The recent spectacle of the Met gala is a perfect example of society’s confusion and an unwitting rejection of the order of things. Every year, The Metropolitan Museum of Art organizes a gala in conjunction with an opening exhibit. This year, the gala was inspired by Catholicism and the exhibit called “Heavenly Bodies: Fashion and the Catholic Imagination.” As usual, the gala attendees were celebrities and they were asked to wear clothes that contribute to what the exhibit is about
This yielded some rather bizarre outfits. Singer Rihanna wore what appeared to be bishop vestments that were not exactly covering her entire body. Actress Sarah Jessica Parker wore a dress that was paired up with a crown that had an entire Nativity scene. It was as if she was wearing a mini-sculpture, and frankly, it looked like it might at any moment fall off.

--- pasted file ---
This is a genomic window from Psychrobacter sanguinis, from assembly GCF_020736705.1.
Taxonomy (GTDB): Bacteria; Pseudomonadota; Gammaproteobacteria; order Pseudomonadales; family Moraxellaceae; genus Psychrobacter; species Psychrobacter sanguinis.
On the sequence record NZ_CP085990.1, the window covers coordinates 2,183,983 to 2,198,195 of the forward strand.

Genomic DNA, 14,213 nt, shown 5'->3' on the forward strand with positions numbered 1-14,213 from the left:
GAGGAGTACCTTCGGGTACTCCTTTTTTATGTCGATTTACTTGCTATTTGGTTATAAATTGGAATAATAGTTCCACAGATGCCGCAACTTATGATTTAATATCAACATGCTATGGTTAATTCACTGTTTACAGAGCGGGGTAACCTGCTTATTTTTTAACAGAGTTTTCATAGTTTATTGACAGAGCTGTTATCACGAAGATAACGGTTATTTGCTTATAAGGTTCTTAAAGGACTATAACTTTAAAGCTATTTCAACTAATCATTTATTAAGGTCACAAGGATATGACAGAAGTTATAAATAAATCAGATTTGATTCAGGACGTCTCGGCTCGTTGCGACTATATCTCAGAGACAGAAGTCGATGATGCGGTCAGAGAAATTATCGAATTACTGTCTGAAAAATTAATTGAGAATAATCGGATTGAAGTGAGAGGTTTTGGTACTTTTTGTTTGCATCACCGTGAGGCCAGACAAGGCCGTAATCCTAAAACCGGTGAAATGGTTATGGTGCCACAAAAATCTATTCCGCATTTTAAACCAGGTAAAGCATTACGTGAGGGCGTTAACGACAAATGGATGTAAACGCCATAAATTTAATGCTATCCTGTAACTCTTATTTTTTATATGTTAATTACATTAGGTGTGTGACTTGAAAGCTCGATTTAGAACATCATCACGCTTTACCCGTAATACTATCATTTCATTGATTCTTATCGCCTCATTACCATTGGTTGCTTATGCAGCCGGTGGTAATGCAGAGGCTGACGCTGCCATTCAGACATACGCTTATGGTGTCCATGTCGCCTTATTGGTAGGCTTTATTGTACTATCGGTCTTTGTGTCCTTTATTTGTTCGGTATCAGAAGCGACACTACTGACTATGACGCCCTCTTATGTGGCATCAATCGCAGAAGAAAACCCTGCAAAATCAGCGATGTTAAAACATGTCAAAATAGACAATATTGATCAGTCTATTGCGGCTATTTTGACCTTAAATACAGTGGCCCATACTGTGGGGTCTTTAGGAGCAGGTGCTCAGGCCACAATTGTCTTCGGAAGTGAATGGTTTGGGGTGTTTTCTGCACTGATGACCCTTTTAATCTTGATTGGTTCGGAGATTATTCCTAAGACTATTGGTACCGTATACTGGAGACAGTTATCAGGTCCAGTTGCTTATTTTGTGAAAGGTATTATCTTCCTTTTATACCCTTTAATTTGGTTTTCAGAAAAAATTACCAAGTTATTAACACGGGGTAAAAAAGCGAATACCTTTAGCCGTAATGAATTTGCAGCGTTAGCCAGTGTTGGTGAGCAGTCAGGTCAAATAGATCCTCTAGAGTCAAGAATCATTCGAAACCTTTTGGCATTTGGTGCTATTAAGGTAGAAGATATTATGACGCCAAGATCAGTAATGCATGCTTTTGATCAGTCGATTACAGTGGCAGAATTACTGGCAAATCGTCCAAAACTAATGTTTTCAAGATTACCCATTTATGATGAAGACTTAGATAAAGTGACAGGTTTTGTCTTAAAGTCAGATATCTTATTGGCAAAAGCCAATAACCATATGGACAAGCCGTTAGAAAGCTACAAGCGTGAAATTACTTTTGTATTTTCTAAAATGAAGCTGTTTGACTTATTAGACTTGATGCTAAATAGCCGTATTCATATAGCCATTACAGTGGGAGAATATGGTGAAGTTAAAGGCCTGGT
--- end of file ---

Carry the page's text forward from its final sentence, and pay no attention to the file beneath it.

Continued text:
Desacralizing the Holy is not a new concept. Think of the Marquis de Sade for instance (1740-1814), who championed what we might call a “libertine philosophy,” or Georges Bataille (1897-1962), whose works are chock-full of desecrations of the Holy. But just because there was always a movement toward a destruction of the order of things, it does not mean that we should stop talking about it.